It’s a familiar tale — an ancient family album filled with black and white photographs, yellowed and dog-eared with age, the faces of young men and women in uniform gazing proudly from the pages.
The problem is the only people who knew them in life have long since passed away, often taking the many stories of these brave ancestors to their grave.
Now, The University of Nottingham is to offer a helping hand to people interested in finding out more about the part their family may have played in the First World War at a free community open day later this month.
Hidden Histories — First World War Family History Day will take place on University Park campus on Tuesday July 21 and will feature a range of speakers who will share their expertise and offer beginners tips and advice on how to make the best start in researching their past.
Keynote speakers for the day include:
- A representative from the Imperial War Museum who will talk about the museum’s Lives of the First World War — an online resource which offers the opportunity to commemorate service men and women through a mix of official records, photographs and personal testaments
- Anne-Marie Kramer, a lecturer in The University of Nottingham’s School of Sociology and Social Policy, who will speak about the development and use of family history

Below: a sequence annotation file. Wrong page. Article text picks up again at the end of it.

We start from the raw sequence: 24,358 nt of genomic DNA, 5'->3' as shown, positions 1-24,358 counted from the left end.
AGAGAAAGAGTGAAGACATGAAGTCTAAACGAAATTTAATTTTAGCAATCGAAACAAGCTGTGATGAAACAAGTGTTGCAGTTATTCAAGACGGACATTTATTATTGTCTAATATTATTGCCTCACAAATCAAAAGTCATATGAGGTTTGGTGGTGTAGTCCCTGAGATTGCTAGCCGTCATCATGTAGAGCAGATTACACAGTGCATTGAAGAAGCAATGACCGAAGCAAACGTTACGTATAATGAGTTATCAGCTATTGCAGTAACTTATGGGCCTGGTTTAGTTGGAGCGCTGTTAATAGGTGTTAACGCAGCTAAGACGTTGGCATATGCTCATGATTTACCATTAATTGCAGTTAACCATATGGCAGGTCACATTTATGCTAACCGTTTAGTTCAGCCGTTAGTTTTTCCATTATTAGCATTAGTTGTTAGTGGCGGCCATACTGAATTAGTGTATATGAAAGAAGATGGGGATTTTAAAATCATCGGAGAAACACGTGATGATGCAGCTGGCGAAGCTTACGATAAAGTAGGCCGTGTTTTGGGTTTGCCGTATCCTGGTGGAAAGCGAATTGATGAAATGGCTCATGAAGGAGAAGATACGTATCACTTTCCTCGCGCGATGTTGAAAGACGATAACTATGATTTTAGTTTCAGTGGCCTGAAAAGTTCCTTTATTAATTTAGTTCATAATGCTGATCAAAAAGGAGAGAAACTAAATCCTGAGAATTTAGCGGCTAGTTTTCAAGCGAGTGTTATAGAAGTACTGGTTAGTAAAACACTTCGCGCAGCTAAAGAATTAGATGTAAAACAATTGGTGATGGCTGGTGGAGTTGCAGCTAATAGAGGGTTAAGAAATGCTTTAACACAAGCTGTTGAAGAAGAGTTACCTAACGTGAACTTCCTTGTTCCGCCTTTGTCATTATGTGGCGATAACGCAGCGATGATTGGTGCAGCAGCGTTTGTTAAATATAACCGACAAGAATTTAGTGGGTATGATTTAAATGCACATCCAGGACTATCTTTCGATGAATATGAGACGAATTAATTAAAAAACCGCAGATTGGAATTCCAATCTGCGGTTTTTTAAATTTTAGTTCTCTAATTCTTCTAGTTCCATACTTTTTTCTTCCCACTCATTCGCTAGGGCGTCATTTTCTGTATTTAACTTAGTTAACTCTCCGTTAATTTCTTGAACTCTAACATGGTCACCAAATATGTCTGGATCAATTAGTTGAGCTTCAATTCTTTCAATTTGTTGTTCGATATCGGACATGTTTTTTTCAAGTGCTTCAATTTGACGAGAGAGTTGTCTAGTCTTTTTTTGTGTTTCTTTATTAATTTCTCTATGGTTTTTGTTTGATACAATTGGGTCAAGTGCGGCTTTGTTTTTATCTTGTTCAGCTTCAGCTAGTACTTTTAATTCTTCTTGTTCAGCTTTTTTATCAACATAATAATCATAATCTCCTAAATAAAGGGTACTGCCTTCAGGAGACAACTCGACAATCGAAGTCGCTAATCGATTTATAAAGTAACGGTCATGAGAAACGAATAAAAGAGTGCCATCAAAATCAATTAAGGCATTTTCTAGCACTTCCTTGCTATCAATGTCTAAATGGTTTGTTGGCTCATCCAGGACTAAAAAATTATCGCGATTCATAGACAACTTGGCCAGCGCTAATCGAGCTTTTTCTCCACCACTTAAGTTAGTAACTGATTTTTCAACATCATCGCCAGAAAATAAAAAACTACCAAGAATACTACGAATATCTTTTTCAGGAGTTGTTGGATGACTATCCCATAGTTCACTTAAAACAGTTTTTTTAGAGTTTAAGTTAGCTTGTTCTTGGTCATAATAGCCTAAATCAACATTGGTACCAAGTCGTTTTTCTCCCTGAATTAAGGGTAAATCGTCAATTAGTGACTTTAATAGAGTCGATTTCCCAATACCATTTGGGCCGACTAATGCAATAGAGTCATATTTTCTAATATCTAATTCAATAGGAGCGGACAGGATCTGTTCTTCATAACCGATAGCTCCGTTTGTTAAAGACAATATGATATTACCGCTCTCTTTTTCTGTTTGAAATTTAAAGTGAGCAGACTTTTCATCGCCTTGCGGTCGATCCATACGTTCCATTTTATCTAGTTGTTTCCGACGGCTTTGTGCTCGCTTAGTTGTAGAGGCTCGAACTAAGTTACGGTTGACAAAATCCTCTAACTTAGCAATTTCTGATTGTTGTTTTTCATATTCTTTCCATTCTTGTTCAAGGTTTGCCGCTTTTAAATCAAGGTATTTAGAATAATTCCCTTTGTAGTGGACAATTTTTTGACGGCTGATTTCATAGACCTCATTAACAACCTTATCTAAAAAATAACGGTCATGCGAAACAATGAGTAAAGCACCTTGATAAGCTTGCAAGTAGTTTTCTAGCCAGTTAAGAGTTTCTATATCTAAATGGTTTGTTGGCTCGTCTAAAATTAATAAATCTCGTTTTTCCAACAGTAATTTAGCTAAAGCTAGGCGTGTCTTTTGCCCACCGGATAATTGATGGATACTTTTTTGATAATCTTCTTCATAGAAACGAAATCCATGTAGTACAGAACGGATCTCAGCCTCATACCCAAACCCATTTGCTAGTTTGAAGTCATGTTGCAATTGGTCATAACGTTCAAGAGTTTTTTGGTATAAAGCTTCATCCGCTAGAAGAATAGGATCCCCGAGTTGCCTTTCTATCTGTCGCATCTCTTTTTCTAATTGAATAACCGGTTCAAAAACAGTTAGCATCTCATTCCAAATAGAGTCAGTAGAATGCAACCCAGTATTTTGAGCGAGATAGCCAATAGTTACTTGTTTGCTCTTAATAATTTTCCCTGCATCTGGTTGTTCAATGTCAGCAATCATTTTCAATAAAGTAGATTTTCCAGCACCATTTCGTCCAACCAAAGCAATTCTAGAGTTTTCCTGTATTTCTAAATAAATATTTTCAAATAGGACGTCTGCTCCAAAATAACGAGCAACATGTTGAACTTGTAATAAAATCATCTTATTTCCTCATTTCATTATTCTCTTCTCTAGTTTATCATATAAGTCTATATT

- Professor Kurt Barling who will offer insight into the Middlesex Family History Project, which is seeking family stories and photographs of those who served in the Middlesex Regiment from their descendants
- East Midlands Oral History Archive, which has been gathering oral histories of the home front in Leicestershire and Rutland during the First World War
- Nottinghamshire Archives, home to the World War I: Nottinghamshire Memorials Project, a resource commemorating local soldiers who fought and died in ‘Flanders Fields’.
The event will also feature exhibitions from the University’s Manuscripts and Special Collections department and Laxton History Project.
The Hidden Histories — First World War Family History Day takes place on Tuesday July 21 from 9.30am to 4.30pm in the Department of History, Lenton Grove and the Digital Humanities Centre on University Park Campus. A buffet lunch is included in the day.
The event is completely free but it is essential that those interested in attending register online beforehand.